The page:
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Spotlight on NYC Theatre: Sam Mendes’ brilliant and chilling “Cabaret” is back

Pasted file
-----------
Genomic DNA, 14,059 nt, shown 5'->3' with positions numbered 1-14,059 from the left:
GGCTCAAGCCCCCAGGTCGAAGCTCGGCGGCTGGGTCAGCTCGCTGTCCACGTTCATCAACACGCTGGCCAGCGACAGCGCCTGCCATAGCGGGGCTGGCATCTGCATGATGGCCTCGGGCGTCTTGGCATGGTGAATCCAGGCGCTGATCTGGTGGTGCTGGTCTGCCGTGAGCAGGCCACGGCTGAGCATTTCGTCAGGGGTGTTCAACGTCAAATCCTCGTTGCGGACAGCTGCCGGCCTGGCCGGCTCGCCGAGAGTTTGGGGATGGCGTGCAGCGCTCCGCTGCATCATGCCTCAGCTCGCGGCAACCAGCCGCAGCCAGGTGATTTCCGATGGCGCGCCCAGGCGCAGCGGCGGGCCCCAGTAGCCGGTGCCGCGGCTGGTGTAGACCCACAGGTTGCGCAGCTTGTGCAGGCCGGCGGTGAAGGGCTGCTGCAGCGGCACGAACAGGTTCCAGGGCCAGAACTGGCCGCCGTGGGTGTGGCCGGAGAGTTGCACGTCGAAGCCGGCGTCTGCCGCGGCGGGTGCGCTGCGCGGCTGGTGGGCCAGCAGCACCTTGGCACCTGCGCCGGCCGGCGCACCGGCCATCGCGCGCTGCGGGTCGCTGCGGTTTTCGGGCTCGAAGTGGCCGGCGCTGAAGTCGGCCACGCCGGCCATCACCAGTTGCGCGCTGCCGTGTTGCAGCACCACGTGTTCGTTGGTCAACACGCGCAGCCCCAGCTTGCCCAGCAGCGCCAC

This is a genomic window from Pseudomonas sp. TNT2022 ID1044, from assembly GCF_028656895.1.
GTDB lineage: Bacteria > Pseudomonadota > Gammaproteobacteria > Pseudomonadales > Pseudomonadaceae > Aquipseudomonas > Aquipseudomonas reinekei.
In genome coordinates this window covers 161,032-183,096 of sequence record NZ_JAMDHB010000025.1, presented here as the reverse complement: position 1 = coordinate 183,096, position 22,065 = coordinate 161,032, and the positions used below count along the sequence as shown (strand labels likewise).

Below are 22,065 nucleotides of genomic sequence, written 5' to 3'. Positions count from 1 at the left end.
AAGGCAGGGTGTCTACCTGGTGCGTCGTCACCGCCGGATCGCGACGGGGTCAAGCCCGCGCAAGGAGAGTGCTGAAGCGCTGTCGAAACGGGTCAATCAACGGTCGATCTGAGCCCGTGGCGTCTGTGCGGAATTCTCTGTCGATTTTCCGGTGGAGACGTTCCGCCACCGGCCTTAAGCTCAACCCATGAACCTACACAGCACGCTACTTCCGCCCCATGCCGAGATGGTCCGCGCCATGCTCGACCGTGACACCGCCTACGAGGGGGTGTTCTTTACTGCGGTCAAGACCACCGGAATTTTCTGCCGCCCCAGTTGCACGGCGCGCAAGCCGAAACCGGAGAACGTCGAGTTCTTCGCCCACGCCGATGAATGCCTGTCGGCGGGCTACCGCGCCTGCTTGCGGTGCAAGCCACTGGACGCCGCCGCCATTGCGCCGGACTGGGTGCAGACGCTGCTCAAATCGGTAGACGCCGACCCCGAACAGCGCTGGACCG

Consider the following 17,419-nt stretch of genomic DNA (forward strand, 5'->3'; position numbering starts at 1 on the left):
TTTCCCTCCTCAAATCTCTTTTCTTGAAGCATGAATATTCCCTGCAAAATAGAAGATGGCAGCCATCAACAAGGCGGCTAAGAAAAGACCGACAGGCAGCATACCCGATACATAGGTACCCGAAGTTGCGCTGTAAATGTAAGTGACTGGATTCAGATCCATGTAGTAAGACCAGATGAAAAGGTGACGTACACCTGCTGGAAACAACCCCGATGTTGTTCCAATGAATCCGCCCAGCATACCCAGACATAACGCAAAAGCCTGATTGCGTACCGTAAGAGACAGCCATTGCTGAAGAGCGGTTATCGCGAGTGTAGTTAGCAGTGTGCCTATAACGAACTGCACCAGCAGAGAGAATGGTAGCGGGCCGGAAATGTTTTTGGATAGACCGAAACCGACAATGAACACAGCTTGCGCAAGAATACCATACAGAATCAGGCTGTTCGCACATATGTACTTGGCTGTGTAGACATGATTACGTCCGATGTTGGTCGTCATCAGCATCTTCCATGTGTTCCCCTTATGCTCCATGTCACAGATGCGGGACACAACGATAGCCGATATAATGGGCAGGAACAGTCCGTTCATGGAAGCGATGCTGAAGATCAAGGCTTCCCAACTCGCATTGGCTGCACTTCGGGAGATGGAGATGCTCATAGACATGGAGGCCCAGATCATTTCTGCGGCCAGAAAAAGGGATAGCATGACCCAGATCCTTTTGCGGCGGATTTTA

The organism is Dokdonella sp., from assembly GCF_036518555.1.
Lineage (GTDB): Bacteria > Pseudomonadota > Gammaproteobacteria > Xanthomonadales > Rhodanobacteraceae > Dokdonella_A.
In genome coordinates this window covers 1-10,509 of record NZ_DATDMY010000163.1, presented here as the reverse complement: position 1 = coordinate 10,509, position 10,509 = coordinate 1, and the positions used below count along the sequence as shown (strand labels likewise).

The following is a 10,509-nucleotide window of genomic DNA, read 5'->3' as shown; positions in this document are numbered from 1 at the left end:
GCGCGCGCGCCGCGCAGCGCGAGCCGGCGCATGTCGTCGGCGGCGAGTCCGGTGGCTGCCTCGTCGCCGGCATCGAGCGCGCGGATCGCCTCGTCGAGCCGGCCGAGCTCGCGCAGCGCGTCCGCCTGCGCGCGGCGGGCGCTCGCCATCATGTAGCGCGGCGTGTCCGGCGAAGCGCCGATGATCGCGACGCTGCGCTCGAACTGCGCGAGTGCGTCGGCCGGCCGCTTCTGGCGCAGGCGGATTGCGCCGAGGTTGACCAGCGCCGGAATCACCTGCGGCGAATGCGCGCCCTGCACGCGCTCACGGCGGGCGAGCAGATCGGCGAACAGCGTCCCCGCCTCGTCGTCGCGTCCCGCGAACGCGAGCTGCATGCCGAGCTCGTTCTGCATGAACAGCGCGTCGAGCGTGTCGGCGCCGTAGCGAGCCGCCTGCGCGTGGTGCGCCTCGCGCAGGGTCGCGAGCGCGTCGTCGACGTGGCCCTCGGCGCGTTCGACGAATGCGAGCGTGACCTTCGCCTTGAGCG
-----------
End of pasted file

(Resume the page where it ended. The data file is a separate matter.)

In a recent appearance on “Charlie Rose,” director Sam Mendes was asked why he keeps revisiting the 1950s’ Kander and Ebb musical “Cabaret”; he first revived it at the Donmar Warehouse in London in 1993, then on Broadway in 1997, and now he’s mounted it again at Studio 54 in New York.Mendes explained that it’s one of the great 21st-century plays, and probably the best play to explain how the rise of Nazism could have happened.”Cabaret” is the story of two couples in love – the young Sally Bowles and her American writer, Cliff Bradshaw, and the older Fraülein Schneider and her Jewish beau, Herr Schultz – who, because of the Nazis, can’t be together. They’re all so caught up in the party going on in Berlin, and the harsh realities of getting by on a day-to-day basis, that nobody notices the Nazis are gaining a scary amount of power.